Jesus, Politics and Cynicism
“She’s a politician and they’re not to be trusted.” –Obi-Wan Kenobi
A cynical line. Funny, too. But I’m tired of cynicism. I’m tired of hearing the idea that nobody in government can be trusted, or that this or that party will ALWAYS act a certain way.
The doctrine of Creation: God made the world good; now it is in a state of fallen rebellion.
The world isn’t bad. It’s fallen. Yes you should be wary of politicians, but if we automatically assume they’re not to be trusted then we lose the will to think clearly and speak truthfully. Politics, like any other field of human endeavor, is broken. The cure isn’t cynicism; the cure is Truth.
That’s why I’m grateful to the Ann Lamotts of this world. She’s willing to hold people to their promises, without irony. Against her friends, no less. (Proverb: The wounds of a friend are to be trusted.)
That’s also why I can’t stand the rhetoric of those who constantly speak of the evils of government…typically with less regard for truth than for book sales.
I consider myself an anarcho-pacifist. This is not because of cynicism regarding government (well, sometimes…but not when I’m at my best). This is because I believe that the way we arrange ourselves socially should be less violent and more personalist. We should prefer the weak over the strong. We should be careful what kind of borders we erect between us and the ‘other’.
But while I may have a certain amount of distrust towards democratic liberalism, and a huge amount of distrust towards ‘free market’ ideology, that doesn’t release me from Jesus’ command to love my neighbor. As long as I live in a liberal democracy and participate in a free market economy, I have an obligation to speak the truth to power and to help my country live up to its better promises.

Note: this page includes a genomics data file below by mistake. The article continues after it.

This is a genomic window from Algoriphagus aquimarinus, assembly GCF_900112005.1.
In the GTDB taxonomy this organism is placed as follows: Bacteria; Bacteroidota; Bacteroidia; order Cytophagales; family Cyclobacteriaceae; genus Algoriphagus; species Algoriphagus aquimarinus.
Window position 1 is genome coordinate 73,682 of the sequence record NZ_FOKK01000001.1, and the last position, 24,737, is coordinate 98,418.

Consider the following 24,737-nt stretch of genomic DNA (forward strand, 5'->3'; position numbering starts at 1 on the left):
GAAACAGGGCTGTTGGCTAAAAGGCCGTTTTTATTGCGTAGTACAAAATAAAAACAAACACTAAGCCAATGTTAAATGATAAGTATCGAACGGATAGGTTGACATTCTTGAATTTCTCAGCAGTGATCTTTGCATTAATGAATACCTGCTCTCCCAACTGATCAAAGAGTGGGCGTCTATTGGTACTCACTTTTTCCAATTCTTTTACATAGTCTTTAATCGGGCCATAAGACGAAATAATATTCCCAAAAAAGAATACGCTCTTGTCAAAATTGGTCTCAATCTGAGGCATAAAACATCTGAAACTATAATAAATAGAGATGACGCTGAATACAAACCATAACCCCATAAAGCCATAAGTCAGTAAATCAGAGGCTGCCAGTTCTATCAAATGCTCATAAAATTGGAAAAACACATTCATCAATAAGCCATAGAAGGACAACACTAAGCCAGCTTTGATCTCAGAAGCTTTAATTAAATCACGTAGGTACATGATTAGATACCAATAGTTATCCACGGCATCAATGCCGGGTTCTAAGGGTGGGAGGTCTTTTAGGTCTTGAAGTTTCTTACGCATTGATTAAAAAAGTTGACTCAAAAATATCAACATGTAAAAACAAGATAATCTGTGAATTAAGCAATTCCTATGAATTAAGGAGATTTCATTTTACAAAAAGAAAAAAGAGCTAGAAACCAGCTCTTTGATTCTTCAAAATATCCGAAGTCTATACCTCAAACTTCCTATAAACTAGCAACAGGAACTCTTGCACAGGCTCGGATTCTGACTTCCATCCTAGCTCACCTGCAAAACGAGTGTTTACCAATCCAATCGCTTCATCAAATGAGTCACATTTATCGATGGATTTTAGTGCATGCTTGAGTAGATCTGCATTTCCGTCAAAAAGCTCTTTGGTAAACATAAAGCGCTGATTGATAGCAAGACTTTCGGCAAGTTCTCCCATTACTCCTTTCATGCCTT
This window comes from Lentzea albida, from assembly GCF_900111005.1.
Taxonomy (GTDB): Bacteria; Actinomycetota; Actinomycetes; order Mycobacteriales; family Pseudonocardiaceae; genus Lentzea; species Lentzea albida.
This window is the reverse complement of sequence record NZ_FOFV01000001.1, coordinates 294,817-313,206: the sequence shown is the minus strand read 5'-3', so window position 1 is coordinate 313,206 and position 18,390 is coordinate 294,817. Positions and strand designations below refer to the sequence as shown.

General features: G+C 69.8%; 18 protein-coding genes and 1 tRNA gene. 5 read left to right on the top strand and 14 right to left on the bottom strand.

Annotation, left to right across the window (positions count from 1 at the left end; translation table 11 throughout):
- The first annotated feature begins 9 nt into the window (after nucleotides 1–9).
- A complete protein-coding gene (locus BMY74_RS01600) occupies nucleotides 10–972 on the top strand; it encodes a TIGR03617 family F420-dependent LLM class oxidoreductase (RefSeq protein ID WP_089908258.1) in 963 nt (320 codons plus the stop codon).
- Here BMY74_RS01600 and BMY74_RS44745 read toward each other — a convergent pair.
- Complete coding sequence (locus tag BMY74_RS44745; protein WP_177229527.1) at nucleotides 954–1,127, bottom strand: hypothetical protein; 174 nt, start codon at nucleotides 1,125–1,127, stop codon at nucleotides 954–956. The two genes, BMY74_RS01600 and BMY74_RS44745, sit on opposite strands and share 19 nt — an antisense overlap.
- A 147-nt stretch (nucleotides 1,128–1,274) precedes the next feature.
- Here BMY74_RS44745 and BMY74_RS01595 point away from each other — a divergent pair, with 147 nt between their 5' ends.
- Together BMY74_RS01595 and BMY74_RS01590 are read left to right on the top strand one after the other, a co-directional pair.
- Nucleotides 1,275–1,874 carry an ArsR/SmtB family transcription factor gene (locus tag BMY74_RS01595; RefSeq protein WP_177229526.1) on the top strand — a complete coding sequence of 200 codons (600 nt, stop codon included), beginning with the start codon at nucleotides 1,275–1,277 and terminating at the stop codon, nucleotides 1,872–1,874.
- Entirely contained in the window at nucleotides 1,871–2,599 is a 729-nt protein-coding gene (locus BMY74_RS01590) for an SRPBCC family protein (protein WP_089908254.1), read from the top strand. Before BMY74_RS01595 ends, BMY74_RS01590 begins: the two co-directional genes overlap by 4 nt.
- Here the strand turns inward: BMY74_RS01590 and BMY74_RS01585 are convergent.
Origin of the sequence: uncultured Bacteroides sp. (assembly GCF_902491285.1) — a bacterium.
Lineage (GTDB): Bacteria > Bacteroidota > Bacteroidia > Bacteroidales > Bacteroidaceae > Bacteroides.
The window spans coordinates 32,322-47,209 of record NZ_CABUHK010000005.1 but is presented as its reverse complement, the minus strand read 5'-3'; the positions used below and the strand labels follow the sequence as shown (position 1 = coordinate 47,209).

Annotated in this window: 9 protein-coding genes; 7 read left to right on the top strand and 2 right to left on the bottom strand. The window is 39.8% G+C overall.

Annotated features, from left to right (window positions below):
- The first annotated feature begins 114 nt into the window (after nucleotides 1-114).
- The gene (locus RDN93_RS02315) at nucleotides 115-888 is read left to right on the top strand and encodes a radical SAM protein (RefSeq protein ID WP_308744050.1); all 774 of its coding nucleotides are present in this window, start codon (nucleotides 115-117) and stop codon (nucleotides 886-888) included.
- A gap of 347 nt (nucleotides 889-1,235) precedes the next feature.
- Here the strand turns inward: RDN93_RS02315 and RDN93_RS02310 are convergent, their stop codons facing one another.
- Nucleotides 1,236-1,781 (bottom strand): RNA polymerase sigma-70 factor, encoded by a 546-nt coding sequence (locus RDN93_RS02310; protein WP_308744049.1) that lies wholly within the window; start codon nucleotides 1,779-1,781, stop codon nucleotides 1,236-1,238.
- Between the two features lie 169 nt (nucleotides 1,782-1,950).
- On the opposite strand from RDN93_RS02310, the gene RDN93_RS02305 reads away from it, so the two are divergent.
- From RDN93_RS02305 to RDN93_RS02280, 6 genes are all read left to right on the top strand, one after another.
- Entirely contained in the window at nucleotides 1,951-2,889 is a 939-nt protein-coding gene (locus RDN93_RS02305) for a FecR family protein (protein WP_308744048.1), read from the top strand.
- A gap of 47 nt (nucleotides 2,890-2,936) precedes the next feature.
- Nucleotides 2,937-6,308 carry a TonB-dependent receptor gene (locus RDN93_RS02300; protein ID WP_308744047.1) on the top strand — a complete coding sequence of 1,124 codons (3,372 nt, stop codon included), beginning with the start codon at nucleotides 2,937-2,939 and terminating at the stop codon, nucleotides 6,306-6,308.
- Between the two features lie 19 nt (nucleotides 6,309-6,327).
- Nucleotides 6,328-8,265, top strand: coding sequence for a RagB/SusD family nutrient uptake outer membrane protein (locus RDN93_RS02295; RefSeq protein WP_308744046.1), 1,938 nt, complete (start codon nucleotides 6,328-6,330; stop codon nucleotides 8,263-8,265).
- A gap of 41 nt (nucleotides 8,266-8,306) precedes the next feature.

Nevertheless, there is an ever-flowing stream of bad-mouthing coming from certain political conservatives in the U.S. that reeks of a lack of willingness to embrace the other, an over-willingness to exclude through labeling, and a sincere hope that those who disagree with their ideology fail miserably.
Sure, compared to what I believe to be a robust Christian politics, Obama’s ‘Hope’ is thin gruel. In fact, optimism is NOT hope. Optimism, because it is not based on truth, leads to cynicism and despair just as much as anything.
By all means, let’s be people of truth instead of an empty hope. That requires that we hold our leaders accountable, friend or foe. But it also means that we always hope, always trust, always persevere.
I can’t find that sort of persistent hope outside of Christ. That’s why it’s important for me to have the qualifier Christian anarcho-pacifist. I’m convinced more than ever that he is the only hope for this broken world.
But because what often passes for Christianity in U.S.America is so truncated and idolatrous, I can’t afford to have illusions that this message will win the day anytime soon.
In the meantime, what does the church do?
She has to be faithful to the crucified rather than the empire.